Why you need to be reading Comic books
With so many forms of visual entertainment available today, the idea of reading comic books may appear so simple to the point where it’s brilliant. Now yes, I wrote brilliant, because if you think about it, for decades writers and artists have been offering readers a story, an adventure, an experience that offers something they may not be getting from the cinema or TV. In these stories, the reader decides how involved to get, whether it means reading an entire story at one time, or waiting from month-to-month for each issue. But it won’t be delayed due to buffering.
For years, comic books were viewed by most adults as something fleeting and something distracting that kids used and should “grow out of them.” Well, I think it’s safe to say since Hollywood started eating up comic properties left and right, the concept of “growing out of them” has fallen to the wayside. I mean it’s safe to say EVERYONE has seen DC’s “The Dark Knight” and Marvel’s “The Avengers” and knows how successful each was at the box office. I mean in 2003, people had no idea that a comic published by Image Comics called “The Walking Dead,” which was written by Robert Kirkman and drawn by Tony Moore, would 7 years later spawn one of the most popular TV shows on cable television. Look how many people spent time worrying over just who Negan killed between seasons 6 and 7. I have to say I wasn’t all that shocked that it was Abe and Glenn, as that’s along the lines of how they were killed in the comic.
So why should the average consumer bother with reading comics way before a title catches the eyes of Hollywood. Well honestly for the fun of it. Now I’m not saying abandon all other forms of consumable entertainment, but hear me out. I’ve spent close to 30 years reading and collecting comics, and with each issue of X-Men, Dr. Strange, Batman and Nailbiter, I get to escape, and enjoy a story and amazing art that lets me focus solely on the content in front of me. I don’t have to wonder what Gotham city looks like on a night where it’s rained for the fourth straight night in a row, I get to see that through not only Greg Capullo’s art, but also Scott Snyder’s words! I get to witness how the group of people labeled freaks by some and the next stage of human evolution by others, try to survive in X-Men. I get to see how the theme of a group of outsiders looking to still do good, still holds a meaning in today’s divided culture. In Nailbiter I get to see how trifling it would be being an FBI agent trying to save a longtime friend amidst a town full of serial killers, and I get to see how demented some people can become! I get all of that laid out for me in a presentation that some movie studios wish they could not only capture, but create!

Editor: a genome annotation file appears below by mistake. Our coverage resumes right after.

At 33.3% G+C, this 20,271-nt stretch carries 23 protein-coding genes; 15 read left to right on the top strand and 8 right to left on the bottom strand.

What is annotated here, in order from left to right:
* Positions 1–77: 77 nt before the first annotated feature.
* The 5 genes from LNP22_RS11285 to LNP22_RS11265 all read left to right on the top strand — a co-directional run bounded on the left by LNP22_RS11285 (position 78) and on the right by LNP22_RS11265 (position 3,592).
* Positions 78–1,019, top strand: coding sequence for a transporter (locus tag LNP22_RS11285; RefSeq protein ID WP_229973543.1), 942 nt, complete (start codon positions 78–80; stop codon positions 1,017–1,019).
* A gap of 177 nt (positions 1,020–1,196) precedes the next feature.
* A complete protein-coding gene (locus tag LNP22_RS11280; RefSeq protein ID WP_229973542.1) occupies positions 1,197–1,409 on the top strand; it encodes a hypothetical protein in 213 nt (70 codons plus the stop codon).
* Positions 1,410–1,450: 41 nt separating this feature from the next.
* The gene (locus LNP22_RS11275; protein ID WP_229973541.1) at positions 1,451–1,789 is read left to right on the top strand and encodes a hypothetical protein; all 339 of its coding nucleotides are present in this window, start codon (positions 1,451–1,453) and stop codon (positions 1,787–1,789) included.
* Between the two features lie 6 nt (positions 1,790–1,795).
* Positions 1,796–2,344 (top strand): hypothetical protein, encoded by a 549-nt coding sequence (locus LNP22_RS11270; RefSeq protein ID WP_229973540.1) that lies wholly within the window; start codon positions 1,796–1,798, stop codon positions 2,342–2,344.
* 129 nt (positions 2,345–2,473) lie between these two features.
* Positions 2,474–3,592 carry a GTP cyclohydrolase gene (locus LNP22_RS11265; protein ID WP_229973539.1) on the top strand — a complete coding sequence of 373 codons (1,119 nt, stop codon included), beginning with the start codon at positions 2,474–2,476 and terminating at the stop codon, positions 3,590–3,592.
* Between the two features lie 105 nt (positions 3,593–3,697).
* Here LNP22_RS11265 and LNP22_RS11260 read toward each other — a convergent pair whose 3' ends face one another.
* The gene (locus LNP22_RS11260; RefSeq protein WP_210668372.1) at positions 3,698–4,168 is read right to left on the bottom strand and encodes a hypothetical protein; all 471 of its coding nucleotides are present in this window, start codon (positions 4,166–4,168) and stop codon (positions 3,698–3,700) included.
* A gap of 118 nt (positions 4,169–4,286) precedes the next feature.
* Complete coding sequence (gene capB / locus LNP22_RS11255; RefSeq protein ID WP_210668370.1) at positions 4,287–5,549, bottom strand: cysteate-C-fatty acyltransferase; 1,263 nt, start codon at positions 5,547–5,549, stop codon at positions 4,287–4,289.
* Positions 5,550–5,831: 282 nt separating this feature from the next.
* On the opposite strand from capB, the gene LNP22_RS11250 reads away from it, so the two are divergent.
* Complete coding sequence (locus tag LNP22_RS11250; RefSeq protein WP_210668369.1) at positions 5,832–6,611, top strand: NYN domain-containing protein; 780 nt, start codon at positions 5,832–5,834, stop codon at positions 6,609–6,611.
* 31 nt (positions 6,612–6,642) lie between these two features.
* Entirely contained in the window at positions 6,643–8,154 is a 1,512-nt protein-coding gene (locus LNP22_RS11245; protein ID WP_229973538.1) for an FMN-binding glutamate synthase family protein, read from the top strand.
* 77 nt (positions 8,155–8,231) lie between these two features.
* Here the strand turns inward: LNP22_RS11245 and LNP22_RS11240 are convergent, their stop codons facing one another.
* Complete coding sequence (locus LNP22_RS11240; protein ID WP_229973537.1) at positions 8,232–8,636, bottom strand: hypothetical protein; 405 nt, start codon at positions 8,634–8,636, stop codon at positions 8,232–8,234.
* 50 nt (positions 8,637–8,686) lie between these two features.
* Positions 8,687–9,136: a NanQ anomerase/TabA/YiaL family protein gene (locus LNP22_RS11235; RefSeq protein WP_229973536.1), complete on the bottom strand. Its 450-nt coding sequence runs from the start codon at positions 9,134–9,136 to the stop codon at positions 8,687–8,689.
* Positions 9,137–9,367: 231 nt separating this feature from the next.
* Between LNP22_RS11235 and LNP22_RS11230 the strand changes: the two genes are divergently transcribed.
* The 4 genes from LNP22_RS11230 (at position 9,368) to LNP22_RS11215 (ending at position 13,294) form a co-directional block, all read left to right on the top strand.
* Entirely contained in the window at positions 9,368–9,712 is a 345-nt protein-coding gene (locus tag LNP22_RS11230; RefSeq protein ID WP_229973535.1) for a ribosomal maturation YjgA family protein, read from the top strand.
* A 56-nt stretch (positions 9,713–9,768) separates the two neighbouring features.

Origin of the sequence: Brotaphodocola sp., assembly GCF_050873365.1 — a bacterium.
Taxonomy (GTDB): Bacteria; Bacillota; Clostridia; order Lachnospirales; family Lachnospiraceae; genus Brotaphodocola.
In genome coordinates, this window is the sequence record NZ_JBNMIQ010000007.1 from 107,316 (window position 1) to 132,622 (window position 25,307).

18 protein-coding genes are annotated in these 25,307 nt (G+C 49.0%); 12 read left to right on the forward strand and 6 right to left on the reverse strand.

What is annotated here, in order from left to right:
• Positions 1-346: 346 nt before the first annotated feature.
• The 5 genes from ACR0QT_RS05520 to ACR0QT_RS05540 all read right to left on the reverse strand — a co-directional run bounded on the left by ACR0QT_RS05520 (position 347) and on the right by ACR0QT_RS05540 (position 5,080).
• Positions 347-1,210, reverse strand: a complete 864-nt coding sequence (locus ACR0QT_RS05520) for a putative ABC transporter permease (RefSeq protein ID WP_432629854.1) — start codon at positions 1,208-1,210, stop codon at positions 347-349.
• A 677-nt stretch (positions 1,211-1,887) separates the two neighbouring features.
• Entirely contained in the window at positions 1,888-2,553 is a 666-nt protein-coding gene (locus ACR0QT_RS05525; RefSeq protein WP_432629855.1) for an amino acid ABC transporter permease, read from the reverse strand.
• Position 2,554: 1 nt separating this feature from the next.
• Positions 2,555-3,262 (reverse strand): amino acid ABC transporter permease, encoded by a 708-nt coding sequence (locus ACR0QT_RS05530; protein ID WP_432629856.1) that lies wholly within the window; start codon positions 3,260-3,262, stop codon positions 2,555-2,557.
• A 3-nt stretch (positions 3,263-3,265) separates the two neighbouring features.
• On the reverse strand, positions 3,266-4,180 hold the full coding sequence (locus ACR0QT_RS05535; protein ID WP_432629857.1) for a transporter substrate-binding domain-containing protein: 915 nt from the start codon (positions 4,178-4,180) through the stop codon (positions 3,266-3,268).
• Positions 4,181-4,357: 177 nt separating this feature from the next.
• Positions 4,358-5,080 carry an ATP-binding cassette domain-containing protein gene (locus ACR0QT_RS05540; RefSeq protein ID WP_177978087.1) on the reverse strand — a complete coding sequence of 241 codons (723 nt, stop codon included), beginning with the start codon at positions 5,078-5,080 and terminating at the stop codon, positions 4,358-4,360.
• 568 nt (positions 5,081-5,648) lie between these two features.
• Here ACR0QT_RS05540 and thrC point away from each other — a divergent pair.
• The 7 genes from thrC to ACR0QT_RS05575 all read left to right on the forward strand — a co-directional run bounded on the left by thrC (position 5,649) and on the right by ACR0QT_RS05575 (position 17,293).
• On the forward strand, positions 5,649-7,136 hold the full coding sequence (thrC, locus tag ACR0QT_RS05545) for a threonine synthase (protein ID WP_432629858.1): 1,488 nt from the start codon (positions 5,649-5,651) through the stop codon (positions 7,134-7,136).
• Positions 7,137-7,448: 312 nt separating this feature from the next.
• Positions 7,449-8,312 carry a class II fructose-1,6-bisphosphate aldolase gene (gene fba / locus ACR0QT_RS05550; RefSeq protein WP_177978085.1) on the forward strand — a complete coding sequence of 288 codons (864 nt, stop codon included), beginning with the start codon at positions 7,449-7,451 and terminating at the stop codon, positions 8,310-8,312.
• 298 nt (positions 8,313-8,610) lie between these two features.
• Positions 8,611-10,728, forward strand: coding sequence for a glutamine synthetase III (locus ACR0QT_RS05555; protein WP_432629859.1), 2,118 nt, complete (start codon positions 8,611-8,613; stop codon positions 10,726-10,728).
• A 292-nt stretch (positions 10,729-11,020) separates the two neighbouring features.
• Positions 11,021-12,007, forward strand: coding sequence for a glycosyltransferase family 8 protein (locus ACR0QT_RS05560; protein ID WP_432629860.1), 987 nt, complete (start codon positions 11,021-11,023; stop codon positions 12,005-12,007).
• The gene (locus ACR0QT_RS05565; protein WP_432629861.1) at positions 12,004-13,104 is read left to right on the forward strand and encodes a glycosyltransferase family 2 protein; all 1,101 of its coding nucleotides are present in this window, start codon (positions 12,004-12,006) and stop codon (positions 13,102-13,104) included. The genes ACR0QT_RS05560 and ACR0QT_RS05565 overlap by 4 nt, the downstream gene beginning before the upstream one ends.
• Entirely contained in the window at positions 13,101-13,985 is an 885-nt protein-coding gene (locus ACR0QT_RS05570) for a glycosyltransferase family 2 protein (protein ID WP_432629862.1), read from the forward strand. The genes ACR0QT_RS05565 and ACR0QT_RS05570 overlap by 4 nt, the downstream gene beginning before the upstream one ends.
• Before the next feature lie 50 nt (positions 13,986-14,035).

Another great thing is that comics are created and produced by folks who want the reader to share in their excitement, and do so through a story filled with conflict, drama, romance, passion and character dynamics, all within 28 pages. I personally enjoy the monthly periodicals as opposed to the trade, or wait, what’s the politically correct term that retailers who didn’t carry them 10 years ago categorize them as now, oh yeah the “Graphic Novel.” The other great thing I’ve discovered over the years of reading comics, and the various sub-genres offered, is that when you have the visuals with the written material it carries the material to the next level. And all of this is being accomplished by spending any where’s from $3.00 to $5.00 on an issue. I know some folks are scratching their head going “$ 5.00 for a comic book!?” To those folks I say, well … yeah, the folks who own the local comic shops and the artists and writers who create the books have families to feed too.
Now on a related note, for those still waiting to be impressed by this column, and have stuck through it, thanks. This should hopefully make your lives a tad bit easier, especially if you’re a parent with a kid who doesn’t want to read in school. Here’s an idea, give them a comic book! Sure you’re probably sick of them being glued to a screen, so why not use their love for Captain America or the Teenage Mutant Ninja Turtles to your benefit. Take them to a local comic book store and give them enough for a single issue of the new release shelf. Then get them to read that. If it’s already something they like, from a movie or video game, then before you know it, they’ll use those same skills and work their way to novels. Who knows, their reading may even improve in both the classroom and on homework. I mean I’ve never heard a parent complain “damn, my kid spends too much time reading and studying!”
So whether you’re looking to be entertained by something that features a popular character seen on the big screen, you’re looking for something different to read that’s outside your comfort zone, or if you just want to challenge your kid to become better at reading in general, read a comic book.